Realistic target: With the Lions tour a few months later in June, all of England’s players and indeed backroom staff will want to perform to ensure their places in the touring squad. There will be an added bite to all fixtures this season as a result, but England must always challenge for the Championship and potentially the grand slam as well.
Argentina – two tests
The fixtures for England’s tour of Argentina in 2017 are yet to be confirmed, but it is likely to be a two-test tour as the Pumas gear up for another season in the Rugby Championship. With the Lions tour taking place simultaneously, it is likely England will be missing a number of key players, with possibly most, or all, of the first XV heading to New Zealand.
As a result Eddie Jones – who may also have to choose a new temporary back room staff if Paul Gustard and Steve Borthwick make Lions head coach Warren Gatland’s coaching panel for the tour – will be forced to look at England’s second stringers and a number of youngsters and bolters.
When Stuart Lancaster took Rob Baxter and Paul Gustard to Argentina in 2013 during the last Lions tour, the Red Rose ran out easy 2-0 series winners, but this time the home side will be selecting from a stronger squad with most of their best players now plying their trade in Super Rugby, guaranteeing Argentina access to their brightest stars.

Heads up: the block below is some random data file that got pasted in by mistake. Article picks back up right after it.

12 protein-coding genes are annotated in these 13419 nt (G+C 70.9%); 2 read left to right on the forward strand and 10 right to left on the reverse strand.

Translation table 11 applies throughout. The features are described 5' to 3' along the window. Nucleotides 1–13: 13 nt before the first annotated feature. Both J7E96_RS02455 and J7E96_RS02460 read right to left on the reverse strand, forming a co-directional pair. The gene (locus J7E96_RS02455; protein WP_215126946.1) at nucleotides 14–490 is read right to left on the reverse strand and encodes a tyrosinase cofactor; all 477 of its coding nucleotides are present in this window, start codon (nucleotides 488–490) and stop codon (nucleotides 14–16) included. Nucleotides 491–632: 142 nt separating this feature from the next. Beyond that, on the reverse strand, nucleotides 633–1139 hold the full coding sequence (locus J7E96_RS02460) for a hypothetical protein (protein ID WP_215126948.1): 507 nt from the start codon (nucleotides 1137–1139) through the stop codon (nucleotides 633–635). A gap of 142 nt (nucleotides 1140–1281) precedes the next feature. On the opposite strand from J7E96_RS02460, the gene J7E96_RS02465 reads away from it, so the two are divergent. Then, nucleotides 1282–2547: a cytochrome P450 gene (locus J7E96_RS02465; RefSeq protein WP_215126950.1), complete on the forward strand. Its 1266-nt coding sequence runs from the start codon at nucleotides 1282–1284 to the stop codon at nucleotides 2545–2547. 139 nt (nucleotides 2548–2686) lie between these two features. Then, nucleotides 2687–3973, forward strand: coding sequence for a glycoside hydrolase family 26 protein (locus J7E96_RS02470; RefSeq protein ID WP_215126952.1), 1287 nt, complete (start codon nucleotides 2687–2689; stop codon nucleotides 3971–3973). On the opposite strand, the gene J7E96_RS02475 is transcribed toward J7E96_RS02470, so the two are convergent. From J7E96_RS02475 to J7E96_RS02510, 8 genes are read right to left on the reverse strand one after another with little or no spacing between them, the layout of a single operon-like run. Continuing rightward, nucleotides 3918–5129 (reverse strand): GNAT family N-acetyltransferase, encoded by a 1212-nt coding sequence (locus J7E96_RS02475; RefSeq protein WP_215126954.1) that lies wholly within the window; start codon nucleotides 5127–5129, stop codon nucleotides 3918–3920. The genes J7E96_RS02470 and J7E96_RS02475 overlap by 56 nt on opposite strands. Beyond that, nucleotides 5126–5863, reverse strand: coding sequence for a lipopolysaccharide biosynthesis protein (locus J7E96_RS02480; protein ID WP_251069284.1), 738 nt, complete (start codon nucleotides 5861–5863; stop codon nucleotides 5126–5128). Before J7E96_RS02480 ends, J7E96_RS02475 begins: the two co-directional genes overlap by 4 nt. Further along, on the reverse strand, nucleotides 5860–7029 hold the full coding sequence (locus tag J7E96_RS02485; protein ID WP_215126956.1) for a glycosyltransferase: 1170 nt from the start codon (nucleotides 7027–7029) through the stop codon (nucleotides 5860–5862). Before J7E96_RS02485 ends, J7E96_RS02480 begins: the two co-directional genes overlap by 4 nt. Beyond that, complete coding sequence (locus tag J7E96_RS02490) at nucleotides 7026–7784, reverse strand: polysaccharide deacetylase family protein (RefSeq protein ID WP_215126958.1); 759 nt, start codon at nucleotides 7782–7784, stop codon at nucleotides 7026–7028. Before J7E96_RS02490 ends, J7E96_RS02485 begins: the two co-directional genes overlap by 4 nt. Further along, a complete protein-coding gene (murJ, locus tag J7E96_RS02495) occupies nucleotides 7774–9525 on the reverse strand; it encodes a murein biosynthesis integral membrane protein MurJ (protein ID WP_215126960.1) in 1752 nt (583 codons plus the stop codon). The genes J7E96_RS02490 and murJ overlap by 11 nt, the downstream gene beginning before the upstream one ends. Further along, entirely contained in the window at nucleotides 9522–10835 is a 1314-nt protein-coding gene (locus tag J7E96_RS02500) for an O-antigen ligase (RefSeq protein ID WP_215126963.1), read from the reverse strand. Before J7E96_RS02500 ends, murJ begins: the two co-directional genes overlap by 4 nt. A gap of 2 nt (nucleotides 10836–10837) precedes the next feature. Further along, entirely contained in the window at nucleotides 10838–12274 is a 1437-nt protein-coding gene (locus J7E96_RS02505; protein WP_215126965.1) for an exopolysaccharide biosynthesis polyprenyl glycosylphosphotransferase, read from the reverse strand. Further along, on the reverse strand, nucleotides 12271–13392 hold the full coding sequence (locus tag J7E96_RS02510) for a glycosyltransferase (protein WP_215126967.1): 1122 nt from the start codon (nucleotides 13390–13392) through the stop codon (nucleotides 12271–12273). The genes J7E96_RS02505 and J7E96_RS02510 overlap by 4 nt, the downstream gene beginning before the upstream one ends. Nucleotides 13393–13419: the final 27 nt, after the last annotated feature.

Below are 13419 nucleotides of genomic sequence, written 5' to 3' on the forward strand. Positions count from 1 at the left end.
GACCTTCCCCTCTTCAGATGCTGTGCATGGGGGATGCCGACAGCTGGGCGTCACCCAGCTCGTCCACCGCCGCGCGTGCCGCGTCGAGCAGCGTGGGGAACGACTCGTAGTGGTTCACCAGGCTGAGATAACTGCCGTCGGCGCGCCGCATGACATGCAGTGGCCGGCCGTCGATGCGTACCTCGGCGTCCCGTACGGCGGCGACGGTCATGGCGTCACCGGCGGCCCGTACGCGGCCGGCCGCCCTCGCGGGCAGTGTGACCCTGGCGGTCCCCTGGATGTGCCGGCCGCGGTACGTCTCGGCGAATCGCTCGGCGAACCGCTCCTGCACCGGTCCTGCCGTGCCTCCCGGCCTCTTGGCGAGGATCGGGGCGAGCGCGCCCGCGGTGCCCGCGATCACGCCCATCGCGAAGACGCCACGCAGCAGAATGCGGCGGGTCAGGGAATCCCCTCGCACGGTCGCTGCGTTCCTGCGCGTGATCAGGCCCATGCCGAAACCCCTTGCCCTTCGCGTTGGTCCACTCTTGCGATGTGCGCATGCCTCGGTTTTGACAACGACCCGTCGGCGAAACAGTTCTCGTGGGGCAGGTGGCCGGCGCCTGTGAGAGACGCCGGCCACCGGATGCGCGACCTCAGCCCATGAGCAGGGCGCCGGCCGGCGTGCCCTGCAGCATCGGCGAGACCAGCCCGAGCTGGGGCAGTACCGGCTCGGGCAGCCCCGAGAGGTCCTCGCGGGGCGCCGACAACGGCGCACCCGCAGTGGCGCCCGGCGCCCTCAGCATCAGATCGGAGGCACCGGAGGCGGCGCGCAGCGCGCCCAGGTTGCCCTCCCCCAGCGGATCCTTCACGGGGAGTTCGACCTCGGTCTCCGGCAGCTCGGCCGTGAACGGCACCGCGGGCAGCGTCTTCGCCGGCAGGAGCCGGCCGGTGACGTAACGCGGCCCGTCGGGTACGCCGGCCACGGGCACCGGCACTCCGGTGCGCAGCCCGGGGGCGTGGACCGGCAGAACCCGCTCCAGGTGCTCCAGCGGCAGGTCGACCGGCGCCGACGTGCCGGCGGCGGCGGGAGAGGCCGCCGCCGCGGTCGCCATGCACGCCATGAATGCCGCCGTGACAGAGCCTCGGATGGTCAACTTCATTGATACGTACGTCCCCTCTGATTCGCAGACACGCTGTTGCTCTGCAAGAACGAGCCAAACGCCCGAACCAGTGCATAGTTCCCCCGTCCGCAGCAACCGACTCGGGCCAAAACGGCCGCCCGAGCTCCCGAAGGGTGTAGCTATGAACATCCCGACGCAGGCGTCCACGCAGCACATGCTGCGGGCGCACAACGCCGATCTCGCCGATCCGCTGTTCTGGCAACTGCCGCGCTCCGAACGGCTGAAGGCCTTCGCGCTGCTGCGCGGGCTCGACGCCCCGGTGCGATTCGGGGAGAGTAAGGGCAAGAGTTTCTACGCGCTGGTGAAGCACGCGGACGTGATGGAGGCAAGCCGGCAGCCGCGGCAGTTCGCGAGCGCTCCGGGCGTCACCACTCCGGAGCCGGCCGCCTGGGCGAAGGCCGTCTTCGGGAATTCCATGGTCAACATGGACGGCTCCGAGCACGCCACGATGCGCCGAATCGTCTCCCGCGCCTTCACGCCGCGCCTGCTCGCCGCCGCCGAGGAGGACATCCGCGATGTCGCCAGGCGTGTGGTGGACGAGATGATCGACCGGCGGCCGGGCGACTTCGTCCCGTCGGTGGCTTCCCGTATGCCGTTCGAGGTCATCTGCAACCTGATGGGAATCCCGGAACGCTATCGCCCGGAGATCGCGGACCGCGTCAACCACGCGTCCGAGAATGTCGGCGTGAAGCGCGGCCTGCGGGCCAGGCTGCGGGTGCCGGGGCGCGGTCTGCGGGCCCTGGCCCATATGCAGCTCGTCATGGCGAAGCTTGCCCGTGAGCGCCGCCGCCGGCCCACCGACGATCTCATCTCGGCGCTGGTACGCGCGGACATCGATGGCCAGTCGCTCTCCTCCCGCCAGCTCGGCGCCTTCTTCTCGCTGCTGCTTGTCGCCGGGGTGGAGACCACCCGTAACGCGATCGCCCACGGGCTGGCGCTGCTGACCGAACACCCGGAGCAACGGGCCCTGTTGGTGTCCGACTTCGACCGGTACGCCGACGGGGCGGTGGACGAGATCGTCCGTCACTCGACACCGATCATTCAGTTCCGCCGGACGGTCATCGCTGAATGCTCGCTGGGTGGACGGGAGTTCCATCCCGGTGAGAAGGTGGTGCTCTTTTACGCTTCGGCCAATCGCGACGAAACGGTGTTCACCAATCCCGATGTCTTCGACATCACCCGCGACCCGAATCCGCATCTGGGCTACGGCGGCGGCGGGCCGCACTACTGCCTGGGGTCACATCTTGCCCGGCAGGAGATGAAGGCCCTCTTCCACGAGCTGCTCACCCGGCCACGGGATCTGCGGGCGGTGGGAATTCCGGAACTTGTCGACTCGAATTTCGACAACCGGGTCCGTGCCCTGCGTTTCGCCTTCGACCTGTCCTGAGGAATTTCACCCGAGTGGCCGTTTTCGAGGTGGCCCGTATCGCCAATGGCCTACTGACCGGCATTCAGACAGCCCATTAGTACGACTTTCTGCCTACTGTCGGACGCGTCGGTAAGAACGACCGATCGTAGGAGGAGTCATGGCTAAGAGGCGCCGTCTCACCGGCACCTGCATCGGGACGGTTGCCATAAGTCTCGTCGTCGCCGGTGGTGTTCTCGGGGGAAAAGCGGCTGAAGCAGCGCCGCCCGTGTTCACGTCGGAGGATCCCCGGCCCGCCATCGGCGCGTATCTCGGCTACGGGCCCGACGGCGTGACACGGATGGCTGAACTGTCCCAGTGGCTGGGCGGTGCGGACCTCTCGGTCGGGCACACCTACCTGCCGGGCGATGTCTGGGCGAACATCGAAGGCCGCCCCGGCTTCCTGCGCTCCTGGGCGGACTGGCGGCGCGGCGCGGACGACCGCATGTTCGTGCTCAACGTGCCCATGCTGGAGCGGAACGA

Los Pumas love playing England at home and the Argentinians will provide a hostile reception for the visitors.
Three tests are to be played in 2017 with New Zealand likely to be one of those three teams, having not faced England since 2014.
After a tour which will have tested England’s depth and a Lions series where many of England’s frontline players may have played the All Blacks in a test series, this will be a real measure of the men in white’s progress and growth.
A win against New Zealand at Twickenham would justify England’s claim to be challenging for the number one spot in the world, but a loss would be a significant step back.
Home fixtures: Wales, Ireland
Away fixtures: France, Italy, Scotland
Like the 2016 tournament, England will face Wales and Ireland at home and three demanding away matches, particularly in Paris.
By this point England’s squad for the World Cup should really be starting to take shape and a number of problematic positions in the past should have been resolved, such as the back row balance and the centre partnership.